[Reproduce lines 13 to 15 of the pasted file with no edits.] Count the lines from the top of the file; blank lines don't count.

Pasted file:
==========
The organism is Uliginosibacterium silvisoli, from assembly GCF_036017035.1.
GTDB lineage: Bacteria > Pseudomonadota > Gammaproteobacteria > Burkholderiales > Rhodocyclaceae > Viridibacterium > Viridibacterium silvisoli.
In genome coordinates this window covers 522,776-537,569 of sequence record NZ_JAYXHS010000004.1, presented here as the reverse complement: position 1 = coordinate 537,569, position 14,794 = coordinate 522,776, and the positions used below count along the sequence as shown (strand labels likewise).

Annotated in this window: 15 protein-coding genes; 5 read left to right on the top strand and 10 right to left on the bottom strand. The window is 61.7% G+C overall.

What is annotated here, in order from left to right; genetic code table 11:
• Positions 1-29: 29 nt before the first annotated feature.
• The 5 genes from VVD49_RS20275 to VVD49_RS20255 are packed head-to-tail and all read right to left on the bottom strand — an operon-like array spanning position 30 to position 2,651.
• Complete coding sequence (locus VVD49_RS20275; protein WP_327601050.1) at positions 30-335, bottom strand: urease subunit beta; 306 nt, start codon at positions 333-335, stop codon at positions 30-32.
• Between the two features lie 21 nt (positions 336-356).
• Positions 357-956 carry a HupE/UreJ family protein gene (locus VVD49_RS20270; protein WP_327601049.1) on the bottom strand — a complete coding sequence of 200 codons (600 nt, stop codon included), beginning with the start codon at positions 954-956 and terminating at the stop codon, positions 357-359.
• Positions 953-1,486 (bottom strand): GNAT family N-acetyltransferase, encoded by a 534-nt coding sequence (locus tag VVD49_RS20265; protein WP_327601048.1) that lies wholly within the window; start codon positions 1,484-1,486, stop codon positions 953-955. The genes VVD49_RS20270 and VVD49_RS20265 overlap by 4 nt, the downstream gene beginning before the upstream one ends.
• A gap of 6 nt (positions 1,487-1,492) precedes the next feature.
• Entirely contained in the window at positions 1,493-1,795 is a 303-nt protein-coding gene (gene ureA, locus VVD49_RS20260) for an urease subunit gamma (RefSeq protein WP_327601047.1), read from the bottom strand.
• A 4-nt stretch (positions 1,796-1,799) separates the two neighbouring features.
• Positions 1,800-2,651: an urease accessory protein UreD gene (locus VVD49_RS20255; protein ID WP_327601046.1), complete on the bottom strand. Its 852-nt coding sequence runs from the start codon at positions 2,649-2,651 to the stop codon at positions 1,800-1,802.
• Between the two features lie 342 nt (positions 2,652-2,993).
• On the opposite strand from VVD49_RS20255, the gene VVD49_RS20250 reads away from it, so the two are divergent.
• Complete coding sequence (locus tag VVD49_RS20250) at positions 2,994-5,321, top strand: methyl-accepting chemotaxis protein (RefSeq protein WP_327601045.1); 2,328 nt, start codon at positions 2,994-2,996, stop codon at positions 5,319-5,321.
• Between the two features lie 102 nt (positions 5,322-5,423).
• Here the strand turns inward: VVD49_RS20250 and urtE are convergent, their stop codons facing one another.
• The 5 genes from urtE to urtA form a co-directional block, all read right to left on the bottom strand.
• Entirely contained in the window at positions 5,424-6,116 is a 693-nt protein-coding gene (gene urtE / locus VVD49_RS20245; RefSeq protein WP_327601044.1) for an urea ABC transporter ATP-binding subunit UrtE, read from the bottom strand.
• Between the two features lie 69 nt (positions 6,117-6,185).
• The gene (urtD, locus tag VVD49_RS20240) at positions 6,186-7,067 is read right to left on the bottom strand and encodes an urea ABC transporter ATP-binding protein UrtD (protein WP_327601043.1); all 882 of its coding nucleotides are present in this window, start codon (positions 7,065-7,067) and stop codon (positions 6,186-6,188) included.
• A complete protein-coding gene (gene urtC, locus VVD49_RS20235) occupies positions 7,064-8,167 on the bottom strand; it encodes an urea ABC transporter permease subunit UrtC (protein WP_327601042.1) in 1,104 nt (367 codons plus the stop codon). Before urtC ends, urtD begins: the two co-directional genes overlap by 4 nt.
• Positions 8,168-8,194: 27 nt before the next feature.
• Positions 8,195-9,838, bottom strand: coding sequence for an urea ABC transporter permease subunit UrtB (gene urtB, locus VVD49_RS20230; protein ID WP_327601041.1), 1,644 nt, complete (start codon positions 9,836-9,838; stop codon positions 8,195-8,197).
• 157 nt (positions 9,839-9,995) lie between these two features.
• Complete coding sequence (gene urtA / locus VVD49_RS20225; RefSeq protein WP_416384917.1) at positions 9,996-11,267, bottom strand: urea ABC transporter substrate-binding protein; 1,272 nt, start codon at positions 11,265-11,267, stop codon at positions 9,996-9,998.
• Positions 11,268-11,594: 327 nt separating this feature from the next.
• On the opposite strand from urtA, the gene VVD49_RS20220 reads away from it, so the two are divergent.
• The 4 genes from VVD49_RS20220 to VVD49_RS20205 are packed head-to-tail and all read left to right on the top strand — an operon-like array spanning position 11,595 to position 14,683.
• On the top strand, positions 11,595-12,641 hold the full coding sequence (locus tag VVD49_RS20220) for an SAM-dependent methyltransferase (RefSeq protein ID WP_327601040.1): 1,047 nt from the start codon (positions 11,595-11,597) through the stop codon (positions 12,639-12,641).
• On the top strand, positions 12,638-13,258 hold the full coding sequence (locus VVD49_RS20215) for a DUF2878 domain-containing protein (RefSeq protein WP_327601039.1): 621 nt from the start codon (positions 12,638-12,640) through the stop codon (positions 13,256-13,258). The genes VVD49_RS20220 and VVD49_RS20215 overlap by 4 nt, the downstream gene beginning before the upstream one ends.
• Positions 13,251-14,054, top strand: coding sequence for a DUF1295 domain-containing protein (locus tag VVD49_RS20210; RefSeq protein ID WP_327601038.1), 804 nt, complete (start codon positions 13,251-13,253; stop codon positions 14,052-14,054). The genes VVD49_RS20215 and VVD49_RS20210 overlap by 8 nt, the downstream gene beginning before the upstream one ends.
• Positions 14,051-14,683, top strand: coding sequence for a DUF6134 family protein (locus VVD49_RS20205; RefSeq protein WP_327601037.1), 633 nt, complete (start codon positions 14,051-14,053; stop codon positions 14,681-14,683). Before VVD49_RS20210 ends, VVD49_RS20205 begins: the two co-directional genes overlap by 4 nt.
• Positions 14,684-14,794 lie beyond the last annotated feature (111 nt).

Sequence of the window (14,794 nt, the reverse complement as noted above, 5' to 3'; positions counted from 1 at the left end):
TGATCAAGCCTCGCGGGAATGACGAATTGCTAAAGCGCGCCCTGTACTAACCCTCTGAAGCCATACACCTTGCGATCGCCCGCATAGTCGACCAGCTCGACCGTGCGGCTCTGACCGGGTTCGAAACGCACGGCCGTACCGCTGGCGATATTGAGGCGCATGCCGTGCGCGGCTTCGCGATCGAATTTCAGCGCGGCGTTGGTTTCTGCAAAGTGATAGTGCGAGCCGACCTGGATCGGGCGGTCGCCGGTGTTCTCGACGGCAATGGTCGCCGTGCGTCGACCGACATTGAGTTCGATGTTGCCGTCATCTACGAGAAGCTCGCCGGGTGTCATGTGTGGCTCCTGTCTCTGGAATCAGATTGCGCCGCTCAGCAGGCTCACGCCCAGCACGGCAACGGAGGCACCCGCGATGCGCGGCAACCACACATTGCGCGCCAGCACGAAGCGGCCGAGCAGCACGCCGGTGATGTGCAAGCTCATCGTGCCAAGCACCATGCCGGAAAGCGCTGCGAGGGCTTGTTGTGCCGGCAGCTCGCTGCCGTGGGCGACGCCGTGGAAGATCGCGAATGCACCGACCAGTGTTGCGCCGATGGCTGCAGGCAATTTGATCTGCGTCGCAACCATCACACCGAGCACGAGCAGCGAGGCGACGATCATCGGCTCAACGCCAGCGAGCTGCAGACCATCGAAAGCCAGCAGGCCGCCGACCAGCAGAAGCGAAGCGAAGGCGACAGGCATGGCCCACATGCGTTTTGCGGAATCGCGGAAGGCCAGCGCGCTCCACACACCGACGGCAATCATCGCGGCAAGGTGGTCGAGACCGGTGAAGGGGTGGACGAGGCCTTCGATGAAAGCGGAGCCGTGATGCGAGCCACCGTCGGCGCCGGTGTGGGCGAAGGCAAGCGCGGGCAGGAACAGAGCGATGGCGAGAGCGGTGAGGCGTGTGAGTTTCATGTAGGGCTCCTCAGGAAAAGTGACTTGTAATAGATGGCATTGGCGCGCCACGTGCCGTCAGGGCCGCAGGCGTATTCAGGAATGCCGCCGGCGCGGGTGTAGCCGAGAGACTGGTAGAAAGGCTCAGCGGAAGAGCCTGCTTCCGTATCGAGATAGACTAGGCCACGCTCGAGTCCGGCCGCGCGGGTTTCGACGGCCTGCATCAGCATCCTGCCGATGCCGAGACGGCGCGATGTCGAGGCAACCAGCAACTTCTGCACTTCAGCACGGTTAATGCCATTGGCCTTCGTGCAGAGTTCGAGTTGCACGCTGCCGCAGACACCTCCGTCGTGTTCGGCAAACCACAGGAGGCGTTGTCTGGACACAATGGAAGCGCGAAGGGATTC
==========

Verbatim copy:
• Entirely contained in the window at positions 1,493-1,795 is a 303-nt protein-coding gene (gene ureA, locus VVD49_RS20260) for an urease subunit gamma (RefSeq protein WP_327601047.1), read from the bottom strand.
• A 4-nt stretch (positions 1,796-1,799) separates the two neighbouring features.
• Positions 1,800-2,651: an urease accessory protein UreD gene (locus VVD49_RS20255; protein ID WP_327601046.1), complete on the bottom strand. Its 852-nt coding sequence runs from the start codon at positions 2,649-2,651 to the stop codon at positions 1,800-1,802.